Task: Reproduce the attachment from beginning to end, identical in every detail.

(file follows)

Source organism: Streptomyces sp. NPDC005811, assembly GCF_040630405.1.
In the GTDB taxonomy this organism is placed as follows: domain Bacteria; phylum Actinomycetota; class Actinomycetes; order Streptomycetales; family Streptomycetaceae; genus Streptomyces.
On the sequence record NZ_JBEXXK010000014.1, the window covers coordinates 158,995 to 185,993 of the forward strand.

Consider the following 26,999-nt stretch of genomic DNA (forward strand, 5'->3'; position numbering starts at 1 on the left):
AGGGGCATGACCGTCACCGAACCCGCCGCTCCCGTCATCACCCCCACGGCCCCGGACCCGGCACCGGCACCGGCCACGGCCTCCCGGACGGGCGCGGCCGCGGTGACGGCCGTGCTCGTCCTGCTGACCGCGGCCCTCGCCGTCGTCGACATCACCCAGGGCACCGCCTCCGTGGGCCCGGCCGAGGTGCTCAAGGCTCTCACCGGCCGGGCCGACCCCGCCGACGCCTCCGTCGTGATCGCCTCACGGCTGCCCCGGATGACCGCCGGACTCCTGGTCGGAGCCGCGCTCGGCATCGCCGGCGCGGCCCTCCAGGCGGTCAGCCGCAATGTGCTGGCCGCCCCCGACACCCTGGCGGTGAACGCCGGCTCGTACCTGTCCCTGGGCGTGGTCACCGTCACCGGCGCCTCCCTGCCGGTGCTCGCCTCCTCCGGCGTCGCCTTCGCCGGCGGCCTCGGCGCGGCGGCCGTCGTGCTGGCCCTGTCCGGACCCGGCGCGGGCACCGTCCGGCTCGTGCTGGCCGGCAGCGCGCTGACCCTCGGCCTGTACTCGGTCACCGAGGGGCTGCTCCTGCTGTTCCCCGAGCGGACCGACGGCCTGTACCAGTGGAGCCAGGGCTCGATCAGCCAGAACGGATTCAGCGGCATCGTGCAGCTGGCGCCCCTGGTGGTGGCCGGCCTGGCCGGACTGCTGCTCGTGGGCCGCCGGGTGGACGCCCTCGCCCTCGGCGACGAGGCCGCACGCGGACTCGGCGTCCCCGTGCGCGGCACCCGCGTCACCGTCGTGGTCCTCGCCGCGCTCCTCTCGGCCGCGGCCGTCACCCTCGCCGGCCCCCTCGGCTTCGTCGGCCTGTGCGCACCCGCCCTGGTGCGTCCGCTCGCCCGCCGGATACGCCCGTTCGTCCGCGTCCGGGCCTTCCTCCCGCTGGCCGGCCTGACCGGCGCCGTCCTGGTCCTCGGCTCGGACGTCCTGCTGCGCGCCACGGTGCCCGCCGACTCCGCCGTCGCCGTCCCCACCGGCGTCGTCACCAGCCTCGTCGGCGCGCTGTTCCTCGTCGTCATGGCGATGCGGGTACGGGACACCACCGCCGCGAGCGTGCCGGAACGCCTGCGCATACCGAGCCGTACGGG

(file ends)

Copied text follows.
Source organism: Streptomyces sp. NPDC005811, assembly GCF_040630405.1.
In the GTDB taxonomy this organism is placed as follows: domain Bacteria; phylum Actinomycetota; class Actinomycetes; order Streptomycetales; family Streptomycetaceae; genus Streptomyces.
On the sequence record NZ_JBEXXK010000014.1, the window covers coordinates 158,995 to 185,993 of the forward strand.

Consider the following 26,999-nt stretch of genomic DNA (forward strand, 5'->3'; position numbering starts at 1 on the left):
AGGGGCATGACCGTCACCGAACCCGCCGCTCCCGTCATCACCCCCACGGCCCCGGACCCGGCACCGGCACCGGCCACGGCCTCCCGGACGGGCGCGGCCGCGGTGACGGCCGTGCTCGTCCTGCTGACCGCGGCCCTCGCCGTCGTCGACATCACCCAGGGCACCGCCTCCGTGGGCCCGGCCGAGGTGCTCAAGGCTCTCACCGGCCGGGCCGACCCCGCCGACGCCTCCGTCGTGATCGCCTCACGGCTGCCCCGGATGACCGCCGGACTCCTGGTCGGAGCCGCGCTCGGCATCGCCGGCGCGGCCCTCCAGGCGGTCAGCCGCAATGTGCTGGCCGCCCCCGACACCCTGGCGGTGAACGCCGGCTCGTACCTGTCCCTGGGCGTGGTCACCGTCACCGGCGCCTCCCTGCCGGTGCTCGCCTCCTCCGGCGTCGCCTTCGCCGGCGGCCTCGGCGCGGCGGCCGTCGTGCTGGCCCTGTCCGGACCCGGCGCGGGCACCGTCCGGCTCGTGCTGGCCGGCAGCGCGCTGACCCTCGGCCTGTACTCGGTCACCGAGGGGCTGCTCCTGCTGTTCCCCGAGCGGACCGACGGCCTGTACCAGTGGAGCCAGGGCTCGATCAGCCAGAACGGATTCAGCGGCATCGTGCAGCTGGCGCCCCTGGTGGTGGCCGGCCTGGCCGGACTGCTGCTCGTGGGCCGCCGGGTGGACGCCCTCGCCCTCGGCGACGAGGCCGCACGCGGACTCGGCGTCCCCGTGCGCGGCACCCGCGTCACCGTCGTGGTCCTCGCCGCGCTCCTCTCGGCCGCGGCCGTCACCCTCGCCGGCCCCCTCGGCTTCGTCGGCCTGTGCGCACCCGCCCTGGTGCGTCCGCTCGCCCGCCGGATACGCCCGTTCGTCCGCGTCCGGGCCTTCCTCCCGCTGGCCGGCCTGACCGGCGCCGTCCTGGTCCTCGGCTCGGACGTCCTGCTGCGCGCCACGGTGCCCGCCGACTCCGCCGTCGCCGTCCCCACCGGCGTCGTCACCAGCCTCGTCGGCGCGCTGTTCCTCGTCGTCATGGCGATGCGGGTACGGGACACCACCGCCGCGAGCGTGCCGGAACGCCTGCGCATACCGAGCCGTACGGG